Our love-hate relationship with stock photography

Every day you come across hundreds of examples of stock photography. If you live in London you most likely come across it a lot more. Stock imagery is used everywhere for marketing material, websites, social media and outdoor advertising. Designers rely on it all the time to break up text, clarify a point and keep readers intrigued.

So what is stock photography exactly?

Stock photography are professional photographs that are sold on a royalty-free basis and can be used and reused for commercial purposes.

Why we sometimes love it
People are naturally visual creatures, and using photography and images in online and offline marketing is essential.
Most clients don’t have good enough quality images for their marketing material. And most don’t have the resources to hire a photographer. In these cases, stock photography is the answer.
Nowadays there is a vast array of cheap and sometimes free stock photography to choose from on the internet, easily available with a one-click download.

Everyone does it- and that’s part of the problem
Lat week a client realised the photo we had used on their website previously is now the image plastered across all East Midlands trains. Slightly awkward.

Stock photos are free for anyone to use, with no exclusivities. This means any stock image you use to represent your business can also be used by anyone else. You have no control over it.

The cheesy stock photography cliché
How many times have you seen a cheesy photo of business men shaking hands and smiling unnaturally?
Photographers that contribute to stock photography try to submit photos that will be used by as many people as possible. As a result, stock photography is often very predictable.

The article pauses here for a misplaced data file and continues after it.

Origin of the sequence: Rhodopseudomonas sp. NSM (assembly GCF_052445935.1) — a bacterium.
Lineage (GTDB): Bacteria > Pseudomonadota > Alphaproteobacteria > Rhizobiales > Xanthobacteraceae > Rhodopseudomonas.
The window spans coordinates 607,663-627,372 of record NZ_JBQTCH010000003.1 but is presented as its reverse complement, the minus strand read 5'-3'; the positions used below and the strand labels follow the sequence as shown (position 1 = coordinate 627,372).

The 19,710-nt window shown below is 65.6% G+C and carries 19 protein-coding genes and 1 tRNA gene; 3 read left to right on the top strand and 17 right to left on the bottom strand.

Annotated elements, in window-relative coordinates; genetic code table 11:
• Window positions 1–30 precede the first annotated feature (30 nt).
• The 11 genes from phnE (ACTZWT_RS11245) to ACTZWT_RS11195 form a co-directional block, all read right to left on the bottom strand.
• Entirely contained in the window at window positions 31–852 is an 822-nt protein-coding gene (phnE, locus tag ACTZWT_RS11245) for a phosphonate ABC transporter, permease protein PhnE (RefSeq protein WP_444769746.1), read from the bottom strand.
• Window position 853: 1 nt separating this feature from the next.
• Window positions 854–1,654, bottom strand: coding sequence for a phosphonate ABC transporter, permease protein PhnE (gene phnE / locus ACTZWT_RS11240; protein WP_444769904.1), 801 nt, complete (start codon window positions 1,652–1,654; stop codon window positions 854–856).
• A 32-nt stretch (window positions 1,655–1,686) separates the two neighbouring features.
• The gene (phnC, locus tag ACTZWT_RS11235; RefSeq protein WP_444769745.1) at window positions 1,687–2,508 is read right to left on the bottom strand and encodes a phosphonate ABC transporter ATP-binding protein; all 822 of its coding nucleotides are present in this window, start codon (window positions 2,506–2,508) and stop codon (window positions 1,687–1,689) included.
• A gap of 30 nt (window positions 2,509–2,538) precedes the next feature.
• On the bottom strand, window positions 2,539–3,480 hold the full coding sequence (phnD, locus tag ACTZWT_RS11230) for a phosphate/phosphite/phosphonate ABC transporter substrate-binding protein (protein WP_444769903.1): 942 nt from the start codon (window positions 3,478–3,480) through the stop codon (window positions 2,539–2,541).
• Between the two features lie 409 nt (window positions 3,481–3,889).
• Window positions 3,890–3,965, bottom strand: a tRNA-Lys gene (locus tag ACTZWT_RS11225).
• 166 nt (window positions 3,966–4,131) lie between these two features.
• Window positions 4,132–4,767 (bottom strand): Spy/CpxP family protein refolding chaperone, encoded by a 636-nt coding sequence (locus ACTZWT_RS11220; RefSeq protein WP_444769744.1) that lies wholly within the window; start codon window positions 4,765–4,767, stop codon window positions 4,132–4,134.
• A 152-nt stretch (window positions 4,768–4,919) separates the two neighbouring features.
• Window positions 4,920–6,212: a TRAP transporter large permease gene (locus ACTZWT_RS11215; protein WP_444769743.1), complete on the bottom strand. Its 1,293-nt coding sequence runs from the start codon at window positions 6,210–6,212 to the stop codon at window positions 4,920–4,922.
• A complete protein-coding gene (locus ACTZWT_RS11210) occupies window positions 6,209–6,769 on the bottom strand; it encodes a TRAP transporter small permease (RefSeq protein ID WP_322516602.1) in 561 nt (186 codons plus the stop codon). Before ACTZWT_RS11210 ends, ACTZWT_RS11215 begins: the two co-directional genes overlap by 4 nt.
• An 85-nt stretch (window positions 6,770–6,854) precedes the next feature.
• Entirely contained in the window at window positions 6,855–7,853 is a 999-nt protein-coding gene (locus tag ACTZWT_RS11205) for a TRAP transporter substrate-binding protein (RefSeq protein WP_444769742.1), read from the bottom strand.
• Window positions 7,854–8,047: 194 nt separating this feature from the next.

Audiences can see right through this, and don’t connect with these cringy images.

It creates design limitation
A designer wants to be as original and creative as possible, and wants to create a website or marketing material which is unique to your brand.
However the stock photos were not taken with your brand in mind, and do not accurately represent your products or services. This in turn hinders the authenticity of the designs.

People want to see authentic, emotional photos
In an ideal world, we would get our Art Director Natalie (who is also a photographer) to take photos for our clients as she is the person who knows and understands the brands the best.
However, as we mentioned previously, sometimes client budget prohibits this.

So when stock imagery is necessary here are our top tips for choosing the best of the best.

Think about the message
It’s easy to get distracted when looking for stock photography, and forgetting what your initial message is. Stick to photos which are consistent with the message, tone and colour palettes of your design.
Go for images that are more relatable. If you are advertising to the corporate world, keep your photos sleek and professional. If you are catering to the older generation, make sure your photos resonate with that specific target audience. This will let them feel like the content was produced for them, and consequentially they will relate to it better.
While it might take longer to find the perfect images to compliment your brand, once you do it’ll all be worthwhile.

Look for the more realistic images
Sounds obvious. Choose a photo in a realistic setting, with models that don’t look out of place. Try and avoid the cliché options.
If you are looking for a holiday-themed image, don’t go for the typical white sand and palm tree beach- instead try and find an image with humans enjoying themselves (without it looking too staged!).

Don’t overdo it
Audiences can tell when a stock photo is chosen for the sake of having a placeholder image versus a contextual placement. Don’t start downloading and adding any image that “will do”. Only add stock imagery when needed otherwise your audience will end up getting bored.
Think about whether you really need an image in that space? Is it distracting from the content?
If you can try and mix it with some of your own content- to keep your brand feeling more genuine.

And finally, make sure you are using them legally

Make sure you are using proper stock photography, and don’t end up being sued.
Some licenses allow you complete freedom, whereas others limit you to non-commercial use only. A reputable site will clearly indicate your rights. If in doubt don’t use it.

While stock photography does get a bad name, it is also very valuable to small businesses and designer. As long as you use it properly there is no reason to avoid it.

Photo credits to Kuan Fang. Photo from Splash.